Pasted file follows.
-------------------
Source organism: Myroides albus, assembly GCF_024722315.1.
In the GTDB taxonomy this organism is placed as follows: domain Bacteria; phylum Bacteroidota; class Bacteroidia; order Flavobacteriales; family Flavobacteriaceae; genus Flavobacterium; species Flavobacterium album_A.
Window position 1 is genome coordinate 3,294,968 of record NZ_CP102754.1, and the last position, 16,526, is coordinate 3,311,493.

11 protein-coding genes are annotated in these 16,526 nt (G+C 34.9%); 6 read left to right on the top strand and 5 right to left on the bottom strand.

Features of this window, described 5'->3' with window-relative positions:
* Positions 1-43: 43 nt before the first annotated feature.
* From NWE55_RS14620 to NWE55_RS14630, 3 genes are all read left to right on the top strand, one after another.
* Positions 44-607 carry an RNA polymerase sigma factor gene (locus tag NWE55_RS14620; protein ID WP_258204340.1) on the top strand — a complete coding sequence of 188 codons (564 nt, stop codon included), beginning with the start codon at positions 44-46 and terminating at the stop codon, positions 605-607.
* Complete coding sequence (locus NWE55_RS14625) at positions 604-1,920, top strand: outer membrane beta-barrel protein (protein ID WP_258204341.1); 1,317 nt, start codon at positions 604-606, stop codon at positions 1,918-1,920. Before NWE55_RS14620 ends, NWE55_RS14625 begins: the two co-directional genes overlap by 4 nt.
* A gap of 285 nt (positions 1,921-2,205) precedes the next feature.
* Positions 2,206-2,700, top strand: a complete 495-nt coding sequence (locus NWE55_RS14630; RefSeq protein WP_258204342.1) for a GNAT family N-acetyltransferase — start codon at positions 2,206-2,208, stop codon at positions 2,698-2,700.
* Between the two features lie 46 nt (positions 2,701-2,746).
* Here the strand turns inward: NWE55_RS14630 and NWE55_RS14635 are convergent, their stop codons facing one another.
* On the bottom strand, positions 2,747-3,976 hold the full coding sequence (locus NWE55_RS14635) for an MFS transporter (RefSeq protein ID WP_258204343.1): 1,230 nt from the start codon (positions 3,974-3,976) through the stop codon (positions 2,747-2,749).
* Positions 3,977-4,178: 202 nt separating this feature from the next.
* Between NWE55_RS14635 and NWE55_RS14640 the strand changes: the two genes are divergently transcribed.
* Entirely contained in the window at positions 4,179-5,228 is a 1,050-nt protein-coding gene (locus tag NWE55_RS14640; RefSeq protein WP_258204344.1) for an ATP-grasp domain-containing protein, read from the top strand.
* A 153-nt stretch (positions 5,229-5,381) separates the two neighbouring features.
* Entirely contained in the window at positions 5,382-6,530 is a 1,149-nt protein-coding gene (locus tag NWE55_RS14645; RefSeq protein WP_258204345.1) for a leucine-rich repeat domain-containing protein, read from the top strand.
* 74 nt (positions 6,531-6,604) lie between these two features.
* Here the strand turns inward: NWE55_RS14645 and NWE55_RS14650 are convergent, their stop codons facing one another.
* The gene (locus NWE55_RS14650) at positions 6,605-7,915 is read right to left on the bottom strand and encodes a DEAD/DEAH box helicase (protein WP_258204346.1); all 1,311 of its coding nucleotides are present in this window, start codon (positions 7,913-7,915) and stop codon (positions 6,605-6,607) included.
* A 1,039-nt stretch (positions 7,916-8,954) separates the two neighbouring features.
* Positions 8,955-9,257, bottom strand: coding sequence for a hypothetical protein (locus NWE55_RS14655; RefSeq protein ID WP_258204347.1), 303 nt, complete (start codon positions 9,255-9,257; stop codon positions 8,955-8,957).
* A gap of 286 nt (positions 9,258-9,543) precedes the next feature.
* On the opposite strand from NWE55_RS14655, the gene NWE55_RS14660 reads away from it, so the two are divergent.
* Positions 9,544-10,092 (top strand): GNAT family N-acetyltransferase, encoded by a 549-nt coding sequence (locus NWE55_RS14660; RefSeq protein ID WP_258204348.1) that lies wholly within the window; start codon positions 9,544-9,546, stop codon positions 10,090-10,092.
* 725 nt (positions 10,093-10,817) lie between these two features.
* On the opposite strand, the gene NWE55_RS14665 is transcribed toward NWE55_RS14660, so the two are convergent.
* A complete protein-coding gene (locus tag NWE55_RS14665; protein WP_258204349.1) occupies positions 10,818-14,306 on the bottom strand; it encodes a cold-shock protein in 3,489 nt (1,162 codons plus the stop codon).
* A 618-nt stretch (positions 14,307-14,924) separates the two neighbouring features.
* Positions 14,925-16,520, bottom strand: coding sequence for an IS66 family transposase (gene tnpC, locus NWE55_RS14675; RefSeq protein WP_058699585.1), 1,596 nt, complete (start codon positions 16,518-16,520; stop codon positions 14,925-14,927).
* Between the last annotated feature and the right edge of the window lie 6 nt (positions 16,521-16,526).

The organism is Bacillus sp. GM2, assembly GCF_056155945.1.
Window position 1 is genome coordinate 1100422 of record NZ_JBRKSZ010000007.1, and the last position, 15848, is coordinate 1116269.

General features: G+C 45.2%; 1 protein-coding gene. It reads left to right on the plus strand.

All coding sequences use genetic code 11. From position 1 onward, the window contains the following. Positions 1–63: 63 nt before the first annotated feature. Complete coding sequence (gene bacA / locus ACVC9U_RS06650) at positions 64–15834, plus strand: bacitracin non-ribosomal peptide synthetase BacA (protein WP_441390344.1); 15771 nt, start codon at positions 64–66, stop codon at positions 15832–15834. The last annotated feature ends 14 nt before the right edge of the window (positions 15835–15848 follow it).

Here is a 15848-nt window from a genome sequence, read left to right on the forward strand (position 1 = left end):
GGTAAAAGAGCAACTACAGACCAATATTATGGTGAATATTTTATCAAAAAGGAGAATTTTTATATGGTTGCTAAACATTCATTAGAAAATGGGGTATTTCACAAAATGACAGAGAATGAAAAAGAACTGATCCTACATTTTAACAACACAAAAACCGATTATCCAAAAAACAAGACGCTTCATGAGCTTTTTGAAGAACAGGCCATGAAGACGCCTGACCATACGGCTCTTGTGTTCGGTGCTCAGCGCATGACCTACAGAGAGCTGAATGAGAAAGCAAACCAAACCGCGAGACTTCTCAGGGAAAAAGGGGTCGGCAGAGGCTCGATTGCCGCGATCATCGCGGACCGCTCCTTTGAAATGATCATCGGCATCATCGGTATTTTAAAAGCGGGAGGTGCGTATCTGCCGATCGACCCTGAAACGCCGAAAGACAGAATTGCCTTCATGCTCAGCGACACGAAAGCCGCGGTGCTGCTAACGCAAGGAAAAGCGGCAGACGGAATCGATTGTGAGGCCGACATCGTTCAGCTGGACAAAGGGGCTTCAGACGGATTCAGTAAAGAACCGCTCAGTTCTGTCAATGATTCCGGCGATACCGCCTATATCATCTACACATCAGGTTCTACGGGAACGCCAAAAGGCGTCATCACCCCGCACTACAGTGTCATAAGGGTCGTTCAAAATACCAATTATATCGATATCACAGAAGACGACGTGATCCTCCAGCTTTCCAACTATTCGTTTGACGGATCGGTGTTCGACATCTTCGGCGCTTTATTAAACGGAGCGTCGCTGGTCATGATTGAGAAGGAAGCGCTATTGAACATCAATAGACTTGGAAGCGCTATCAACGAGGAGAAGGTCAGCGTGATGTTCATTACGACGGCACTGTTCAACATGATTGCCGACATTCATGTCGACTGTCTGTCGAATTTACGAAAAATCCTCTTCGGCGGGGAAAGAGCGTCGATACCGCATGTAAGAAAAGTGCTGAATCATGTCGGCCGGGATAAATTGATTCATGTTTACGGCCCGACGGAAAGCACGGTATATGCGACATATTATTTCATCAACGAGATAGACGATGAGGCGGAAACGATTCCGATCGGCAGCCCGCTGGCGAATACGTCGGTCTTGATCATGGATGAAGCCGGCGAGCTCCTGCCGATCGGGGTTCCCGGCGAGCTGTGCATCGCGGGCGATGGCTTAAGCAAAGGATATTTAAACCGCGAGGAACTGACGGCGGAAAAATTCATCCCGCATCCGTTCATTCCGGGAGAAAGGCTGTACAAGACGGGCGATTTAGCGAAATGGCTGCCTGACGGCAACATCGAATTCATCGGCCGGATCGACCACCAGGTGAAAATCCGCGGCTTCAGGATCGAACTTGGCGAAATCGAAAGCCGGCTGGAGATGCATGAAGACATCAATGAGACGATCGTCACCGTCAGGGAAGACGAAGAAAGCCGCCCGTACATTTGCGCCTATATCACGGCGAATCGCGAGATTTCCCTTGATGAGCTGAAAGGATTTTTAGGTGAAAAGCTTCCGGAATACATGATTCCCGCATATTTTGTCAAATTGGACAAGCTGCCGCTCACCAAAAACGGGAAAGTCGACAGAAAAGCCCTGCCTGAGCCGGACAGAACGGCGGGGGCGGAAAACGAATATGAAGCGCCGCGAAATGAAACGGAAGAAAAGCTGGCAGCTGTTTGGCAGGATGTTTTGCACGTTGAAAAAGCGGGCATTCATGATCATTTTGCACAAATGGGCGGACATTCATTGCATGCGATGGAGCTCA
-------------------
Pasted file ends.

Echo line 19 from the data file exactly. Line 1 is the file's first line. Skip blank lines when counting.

* Entirely contained in the window at positions 5,382-6,530 is a 1,149-nt protein-coding gene (locus tag NWE55_RS14645; RefSeq protein WP_258204345.1) for a leucine-rich repeat domain-containing protein, read from the top strand.